Welcome to the G.S. 132 Files, the newest blog of the Division of Archives and History, part of the Department of Cultural Resources. My name is Sarah Koonts, and I have the privilege of serving as the director of the division. While I have only been in my position since May 1, 2012, several important initiatives are already getting started by our creative and dedicated staff. This one grows out of our on-going efforts to expand and update the ways we provide records management services across the state.
Over the last year, staff of the Division of Archives and Records started increasing the use of social media tools for outreach and education. We use Twitter, Flickr, Facebook, and blogs to spread the word about programs, new collections, historical facts, and to share things from our holdings. While we serve thousands of patrons each year both virtually and in person, we also serve state and local employees who create and maintain public records. Each day our staff answers questions about how to maintain and when to dispose of public records. We write records retention and disposition schedules, along with guidelines and policies for the effective management of records. Division staff takes our customer service mandate seriously. We want to provide you with the tools and resources necessary to effectively and efficiently manage the public records in your office and to ensure that the permanently valuable ones are available for generations of North Carolinians to come. We are retooling our workshops available in Raleigh and in other offices upon request. We are revamping our website, and now launching a new blog aimed at getting information out quickly to managers of public records in state and local offices across North Carolina. You are an important user group for our services, and we hope this blog will be a useful way to distribute information on records management issues for all types of records from paper to electronic. We named it the G.S. 132 Files because North Carolina General Statute §132 is the public records law. Most people don’t typically think of records as an asset, but the public records of the state are one of our most valuable assets. They serve the citizens of North Carolina by protecting their rights, property, safety, and documenting our shared history. We hope the G.S. 132 Files will provide a new tool to assist you in the effective and efficient management of the records you create and maintain. If you have ideas for a blog topic or just have a records management question, please do not hesitate to contact our staff at the Government Records Branch or Electronic Records Branch. We look forward to sharing information with you via this blog, and you can always use our website to access more detailed guidelines and records retention and disposition schedules http://www.records.ncdcr.gov/.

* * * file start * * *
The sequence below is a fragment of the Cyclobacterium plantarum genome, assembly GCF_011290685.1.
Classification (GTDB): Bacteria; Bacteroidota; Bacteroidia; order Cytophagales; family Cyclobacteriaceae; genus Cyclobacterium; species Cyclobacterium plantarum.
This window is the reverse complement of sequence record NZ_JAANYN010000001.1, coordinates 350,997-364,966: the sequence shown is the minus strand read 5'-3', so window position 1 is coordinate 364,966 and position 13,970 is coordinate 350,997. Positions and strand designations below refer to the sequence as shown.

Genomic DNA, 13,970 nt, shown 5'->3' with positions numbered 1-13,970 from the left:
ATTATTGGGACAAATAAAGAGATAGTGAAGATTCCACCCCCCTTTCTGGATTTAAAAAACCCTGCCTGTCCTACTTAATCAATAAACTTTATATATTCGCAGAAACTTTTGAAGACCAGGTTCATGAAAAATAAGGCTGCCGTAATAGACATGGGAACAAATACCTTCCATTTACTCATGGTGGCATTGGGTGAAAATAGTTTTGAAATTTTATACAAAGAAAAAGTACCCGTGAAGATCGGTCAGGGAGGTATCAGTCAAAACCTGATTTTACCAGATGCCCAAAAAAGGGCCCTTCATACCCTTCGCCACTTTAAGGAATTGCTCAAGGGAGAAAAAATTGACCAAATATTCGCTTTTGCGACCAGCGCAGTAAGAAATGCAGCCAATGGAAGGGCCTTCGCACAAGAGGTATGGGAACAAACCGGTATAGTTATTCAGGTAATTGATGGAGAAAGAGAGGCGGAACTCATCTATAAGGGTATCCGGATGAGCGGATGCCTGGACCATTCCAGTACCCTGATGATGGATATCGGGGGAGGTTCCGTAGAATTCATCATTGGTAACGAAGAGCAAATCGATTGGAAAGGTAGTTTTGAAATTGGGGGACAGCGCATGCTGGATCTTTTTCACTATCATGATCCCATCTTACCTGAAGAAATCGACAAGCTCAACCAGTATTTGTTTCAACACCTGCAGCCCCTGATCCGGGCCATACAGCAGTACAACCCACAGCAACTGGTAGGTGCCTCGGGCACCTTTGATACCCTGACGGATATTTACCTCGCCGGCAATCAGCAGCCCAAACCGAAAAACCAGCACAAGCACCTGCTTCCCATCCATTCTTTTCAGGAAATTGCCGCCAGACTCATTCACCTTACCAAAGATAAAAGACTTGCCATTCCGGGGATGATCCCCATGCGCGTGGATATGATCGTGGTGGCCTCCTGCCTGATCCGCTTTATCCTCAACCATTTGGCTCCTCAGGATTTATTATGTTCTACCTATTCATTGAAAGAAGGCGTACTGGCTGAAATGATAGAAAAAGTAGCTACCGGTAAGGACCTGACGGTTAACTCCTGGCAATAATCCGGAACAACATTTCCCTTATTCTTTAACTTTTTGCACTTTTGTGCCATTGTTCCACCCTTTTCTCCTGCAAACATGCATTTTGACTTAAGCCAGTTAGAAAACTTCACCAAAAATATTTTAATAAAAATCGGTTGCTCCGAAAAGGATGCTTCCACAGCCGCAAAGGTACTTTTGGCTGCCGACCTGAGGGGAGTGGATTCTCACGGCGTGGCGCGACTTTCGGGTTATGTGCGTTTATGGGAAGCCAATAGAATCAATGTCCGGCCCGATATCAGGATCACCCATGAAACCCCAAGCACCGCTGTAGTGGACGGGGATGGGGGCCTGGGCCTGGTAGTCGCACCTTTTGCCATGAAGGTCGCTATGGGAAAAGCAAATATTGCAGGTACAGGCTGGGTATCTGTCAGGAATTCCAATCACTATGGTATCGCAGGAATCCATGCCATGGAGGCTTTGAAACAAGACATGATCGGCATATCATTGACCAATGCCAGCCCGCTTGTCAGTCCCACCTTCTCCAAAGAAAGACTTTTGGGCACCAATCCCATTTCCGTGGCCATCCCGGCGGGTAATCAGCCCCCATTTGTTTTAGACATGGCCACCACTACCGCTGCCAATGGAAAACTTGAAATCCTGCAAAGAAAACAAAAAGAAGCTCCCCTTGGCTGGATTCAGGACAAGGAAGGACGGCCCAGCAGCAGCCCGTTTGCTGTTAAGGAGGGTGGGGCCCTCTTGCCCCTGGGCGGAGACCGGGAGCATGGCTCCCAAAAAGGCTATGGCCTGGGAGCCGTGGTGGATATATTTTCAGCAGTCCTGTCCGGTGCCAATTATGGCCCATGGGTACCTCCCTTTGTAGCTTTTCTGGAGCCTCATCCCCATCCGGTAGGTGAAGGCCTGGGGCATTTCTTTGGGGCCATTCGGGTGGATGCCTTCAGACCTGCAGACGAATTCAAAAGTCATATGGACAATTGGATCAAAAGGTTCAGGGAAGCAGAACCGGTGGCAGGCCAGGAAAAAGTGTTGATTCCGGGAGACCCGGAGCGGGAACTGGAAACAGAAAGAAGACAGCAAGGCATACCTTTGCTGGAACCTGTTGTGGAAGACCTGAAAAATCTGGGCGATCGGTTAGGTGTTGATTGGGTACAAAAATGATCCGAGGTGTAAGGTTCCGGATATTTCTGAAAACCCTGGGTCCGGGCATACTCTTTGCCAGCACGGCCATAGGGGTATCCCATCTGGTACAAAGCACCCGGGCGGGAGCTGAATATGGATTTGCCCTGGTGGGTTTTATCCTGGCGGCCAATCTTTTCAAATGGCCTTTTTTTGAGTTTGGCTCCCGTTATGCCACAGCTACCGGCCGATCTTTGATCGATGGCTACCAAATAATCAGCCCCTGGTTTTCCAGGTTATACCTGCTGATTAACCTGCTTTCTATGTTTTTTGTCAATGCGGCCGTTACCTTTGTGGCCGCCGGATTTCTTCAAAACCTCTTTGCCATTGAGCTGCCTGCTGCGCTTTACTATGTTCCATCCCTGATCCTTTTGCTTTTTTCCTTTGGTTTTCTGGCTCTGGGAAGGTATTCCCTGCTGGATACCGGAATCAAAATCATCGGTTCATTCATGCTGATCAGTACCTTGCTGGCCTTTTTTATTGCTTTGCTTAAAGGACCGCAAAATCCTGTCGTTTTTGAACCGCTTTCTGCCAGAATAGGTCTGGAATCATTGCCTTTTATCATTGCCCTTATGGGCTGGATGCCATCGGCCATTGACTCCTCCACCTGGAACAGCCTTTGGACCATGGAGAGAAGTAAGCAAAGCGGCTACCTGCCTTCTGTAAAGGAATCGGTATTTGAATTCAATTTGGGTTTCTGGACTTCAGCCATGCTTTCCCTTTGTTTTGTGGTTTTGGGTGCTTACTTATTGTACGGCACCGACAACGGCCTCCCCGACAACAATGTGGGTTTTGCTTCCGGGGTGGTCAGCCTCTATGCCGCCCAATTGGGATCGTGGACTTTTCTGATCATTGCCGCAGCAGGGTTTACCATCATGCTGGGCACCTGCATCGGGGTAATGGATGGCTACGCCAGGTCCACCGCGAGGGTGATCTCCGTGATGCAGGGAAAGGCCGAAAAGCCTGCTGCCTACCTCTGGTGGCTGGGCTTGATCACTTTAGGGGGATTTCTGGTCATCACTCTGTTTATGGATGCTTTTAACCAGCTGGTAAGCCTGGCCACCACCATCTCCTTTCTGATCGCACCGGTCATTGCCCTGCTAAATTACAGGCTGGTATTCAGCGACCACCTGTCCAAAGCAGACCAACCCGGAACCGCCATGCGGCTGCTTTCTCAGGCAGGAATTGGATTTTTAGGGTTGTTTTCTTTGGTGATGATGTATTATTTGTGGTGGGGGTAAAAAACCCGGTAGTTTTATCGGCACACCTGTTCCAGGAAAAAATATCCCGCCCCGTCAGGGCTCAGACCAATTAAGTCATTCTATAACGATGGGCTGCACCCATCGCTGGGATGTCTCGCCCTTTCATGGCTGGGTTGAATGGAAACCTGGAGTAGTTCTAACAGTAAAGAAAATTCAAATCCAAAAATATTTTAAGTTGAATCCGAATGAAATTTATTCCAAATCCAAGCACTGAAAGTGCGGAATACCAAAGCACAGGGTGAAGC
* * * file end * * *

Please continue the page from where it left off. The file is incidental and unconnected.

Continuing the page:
As the State Archivist of North Carolina I understand that we have many user groups served by our programs. Public records custodians represent one of our largest and most important constituencies. We will continue to search for ways to improve our delivery of records management services. If you have input on ways we could better serve you, please do not hesitate to contact me at email@example.com or 919-807-7339